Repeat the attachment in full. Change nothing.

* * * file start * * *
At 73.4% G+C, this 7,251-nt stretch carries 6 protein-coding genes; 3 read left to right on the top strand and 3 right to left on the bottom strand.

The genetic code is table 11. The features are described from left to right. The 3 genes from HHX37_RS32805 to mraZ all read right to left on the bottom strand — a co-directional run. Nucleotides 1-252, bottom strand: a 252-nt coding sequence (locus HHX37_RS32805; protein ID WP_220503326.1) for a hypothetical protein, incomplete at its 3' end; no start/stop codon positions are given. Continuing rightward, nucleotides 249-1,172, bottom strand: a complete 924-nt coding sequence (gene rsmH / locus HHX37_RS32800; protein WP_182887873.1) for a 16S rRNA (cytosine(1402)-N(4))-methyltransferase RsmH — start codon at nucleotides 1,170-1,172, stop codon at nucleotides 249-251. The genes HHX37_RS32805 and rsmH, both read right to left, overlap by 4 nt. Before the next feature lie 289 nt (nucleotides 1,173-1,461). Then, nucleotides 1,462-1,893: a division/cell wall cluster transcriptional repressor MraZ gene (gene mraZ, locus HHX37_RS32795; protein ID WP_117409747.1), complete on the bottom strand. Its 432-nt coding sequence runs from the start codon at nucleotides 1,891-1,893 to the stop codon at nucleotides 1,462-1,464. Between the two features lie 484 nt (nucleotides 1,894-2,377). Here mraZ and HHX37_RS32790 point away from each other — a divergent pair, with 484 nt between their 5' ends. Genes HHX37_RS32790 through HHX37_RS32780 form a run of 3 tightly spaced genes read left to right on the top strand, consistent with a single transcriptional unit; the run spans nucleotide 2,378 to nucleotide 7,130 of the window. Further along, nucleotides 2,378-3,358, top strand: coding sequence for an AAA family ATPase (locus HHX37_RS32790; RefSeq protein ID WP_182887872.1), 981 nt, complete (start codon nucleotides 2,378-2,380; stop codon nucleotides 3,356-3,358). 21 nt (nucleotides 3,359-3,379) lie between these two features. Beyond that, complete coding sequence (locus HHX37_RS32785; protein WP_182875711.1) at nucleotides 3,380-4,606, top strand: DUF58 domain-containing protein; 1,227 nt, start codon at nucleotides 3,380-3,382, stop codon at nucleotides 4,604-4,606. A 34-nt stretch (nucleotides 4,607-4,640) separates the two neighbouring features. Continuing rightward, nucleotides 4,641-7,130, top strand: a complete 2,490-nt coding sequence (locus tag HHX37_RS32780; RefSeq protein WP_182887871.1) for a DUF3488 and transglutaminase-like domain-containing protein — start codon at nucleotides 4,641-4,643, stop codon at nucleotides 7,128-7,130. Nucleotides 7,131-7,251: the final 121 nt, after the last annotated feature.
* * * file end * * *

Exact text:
At 73.4% G+C, this 7,251-nt stretch carries 6 protein-coding genes; 3 read left to right on the top strand and 3 right to left on the bottom strand.

The genetic code is table 11. The features are described from left to right. The 3 genes from HHX37_RS32805 to mraZ all read right to left on the bottom strand — a co-directional run. Nucleotides 1-252, bottom strand: a 252-nt coding sequence (locus HHX37_RS32805; protein ID WP_220503326.1) for a hypothetical protein, incomplete at its 3' end; no start/stop codon positions are given. Continuing rightward, nucleotides 249-1,172, bottom strand: a complete 924-nt coding sequence (gene rsmH / locus HHX37_RS32800; protein WP_182887873.1) for a 16S rRNA (cytosine(1402)-N(4))-methyltransferase RsmH — start codon at nucleotides 1,170-1,172, stop codon at nucleotides 249-251. The genes HHX37_RS32805 and rsmH, both read right to left, overlap by 4 nt. Before the next feature lie 289 nt (nucleotides 1,173-1,461). Then, nucleotides 1,462-1,893: a division/cell wall cluster transcriptional repressor MraZ gene (gene mraZ, locus HHX37_RS32795; protein ID WP_117409747.1), complete on the bottom strand. Its 432-nt coding sequence runs from the start codon at nucleotides 1,891-1,893 to the stop codon at nucleotides 1,462-1,464. Between the two features lie 484 nt (nucleotides 1,894-2,377). Here mraZ and HHX37_RS32790 point away from each other — a divergent pair, with 484 nt between their 5' ends. Genes HHX37_RS32790 through HHX37_RS32780 form a run of 3 tightly spaced genes read left to right on the top strand, consistent with a single transcriptional unit; the run spans nucleotide 2,378 to nucleotide 7,130 of the window. Further along, nucleotides 2,378-3,358, top strand: coding sequence for an AAA family ATPase (locus HHX37_RS32790; RefSeq protein ID WP_182887872.1), 981 nt, complete (start codon nucleotides 2,378-2,380; stop codon nucleotides 3,356-3,358). 21 nt (nucleotides 3,359-3,379) lie between these two features. Beyond that, complete coding sequence (locus HHX37_RS32785; protein WP_182875711.1) at nucleotides 3,380-4,606, top strand: DUF58 domain-containing protein; 1,227 nt, start codon at nucleotides 3,380-3,382, stop codon at nucleotides 4,604-4,606. A 34-nt stretch (nucleotides 4,607-4,640) separates the two neighbouring features. Continuing rightward, nucleotides 4,641-7,130, top strand: a complete 2,490-nt coding sequence (locus tag HHX37_RS32780; RefSeq protein WP_182887871.1) for a DUF3488 and transglutaminase-like domain-containing protein — start codon at nucleotides 4,641-4,643, stop codon at nucleotides 7,128-7,130. Nucleotides 7,131-7,251: the final 121 nt, after the last annotated feature.